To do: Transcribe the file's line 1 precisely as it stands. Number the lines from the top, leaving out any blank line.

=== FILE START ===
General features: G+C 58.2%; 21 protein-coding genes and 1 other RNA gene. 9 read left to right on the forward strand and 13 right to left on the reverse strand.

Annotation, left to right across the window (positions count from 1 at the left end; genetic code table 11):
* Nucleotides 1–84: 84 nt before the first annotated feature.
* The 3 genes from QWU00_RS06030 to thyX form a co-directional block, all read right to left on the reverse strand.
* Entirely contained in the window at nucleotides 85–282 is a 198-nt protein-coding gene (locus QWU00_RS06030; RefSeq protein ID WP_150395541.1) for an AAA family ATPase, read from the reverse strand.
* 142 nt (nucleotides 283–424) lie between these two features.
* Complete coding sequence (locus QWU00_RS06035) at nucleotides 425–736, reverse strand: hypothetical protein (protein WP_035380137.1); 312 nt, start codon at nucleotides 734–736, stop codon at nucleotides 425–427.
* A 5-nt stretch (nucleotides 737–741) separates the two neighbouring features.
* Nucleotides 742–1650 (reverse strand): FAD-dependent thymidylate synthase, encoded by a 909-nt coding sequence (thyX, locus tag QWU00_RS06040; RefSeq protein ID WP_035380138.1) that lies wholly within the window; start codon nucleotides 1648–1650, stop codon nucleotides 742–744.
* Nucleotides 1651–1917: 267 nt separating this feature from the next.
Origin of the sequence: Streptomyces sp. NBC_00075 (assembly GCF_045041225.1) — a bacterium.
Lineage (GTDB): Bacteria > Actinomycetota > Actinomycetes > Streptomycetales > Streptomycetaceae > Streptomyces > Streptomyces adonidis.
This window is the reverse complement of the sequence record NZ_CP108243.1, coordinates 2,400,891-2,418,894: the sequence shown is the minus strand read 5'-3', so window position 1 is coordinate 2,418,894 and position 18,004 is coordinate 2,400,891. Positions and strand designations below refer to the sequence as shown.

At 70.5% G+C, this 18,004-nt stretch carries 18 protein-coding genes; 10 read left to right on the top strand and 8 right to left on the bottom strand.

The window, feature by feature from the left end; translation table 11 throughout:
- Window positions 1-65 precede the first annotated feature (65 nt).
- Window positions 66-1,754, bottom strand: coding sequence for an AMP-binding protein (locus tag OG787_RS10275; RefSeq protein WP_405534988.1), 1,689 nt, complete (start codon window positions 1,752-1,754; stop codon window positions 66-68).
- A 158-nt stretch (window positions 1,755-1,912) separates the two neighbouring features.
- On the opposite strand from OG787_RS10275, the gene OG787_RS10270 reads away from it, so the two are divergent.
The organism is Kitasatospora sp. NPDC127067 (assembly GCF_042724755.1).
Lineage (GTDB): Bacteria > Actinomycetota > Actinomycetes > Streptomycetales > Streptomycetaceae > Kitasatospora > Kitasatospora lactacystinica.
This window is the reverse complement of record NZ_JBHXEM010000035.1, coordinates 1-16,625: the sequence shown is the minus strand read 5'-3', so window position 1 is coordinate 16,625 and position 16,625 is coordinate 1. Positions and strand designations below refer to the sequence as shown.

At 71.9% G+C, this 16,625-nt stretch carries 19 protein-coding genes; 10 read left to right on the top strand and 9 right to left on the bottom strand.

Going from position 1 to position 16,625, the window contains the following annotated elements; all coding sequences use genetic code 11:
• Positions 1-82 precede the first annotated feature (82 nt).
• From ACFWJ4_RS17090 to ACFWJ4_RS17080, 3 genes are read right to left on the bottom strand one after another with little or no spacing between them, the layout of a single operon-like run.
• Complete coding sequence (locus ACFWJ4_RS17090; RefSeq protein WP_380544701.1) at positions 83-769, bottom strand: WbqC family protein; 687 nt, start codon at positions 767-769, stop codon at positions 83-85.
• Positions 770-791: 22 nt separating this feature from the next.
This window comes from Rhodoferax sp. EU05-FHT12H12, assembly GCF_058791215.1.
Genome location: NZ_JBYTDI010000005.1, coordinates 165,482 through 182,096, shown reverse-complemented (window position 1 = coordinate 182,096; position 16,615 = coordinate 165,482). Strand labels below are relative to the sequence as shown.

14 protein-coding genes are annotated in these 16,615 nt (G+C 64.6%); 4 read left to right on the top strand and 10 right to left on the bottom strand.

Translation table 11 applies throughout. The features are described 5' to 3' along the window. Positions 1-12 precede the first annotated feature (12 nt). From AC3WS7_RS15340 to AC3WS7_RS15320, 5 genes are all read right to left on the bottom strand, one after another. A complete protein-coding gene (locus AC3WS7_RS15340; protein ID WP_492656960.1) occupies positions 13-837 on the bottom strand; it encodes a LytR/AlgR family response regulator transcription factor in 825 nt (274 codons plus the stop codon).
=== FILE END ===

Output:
General features: G+C 58.2%; 21 protein-coding genes and 1 other RNA gene. 9 read left to right on the forward strand and 13 right to left on the reverse strand.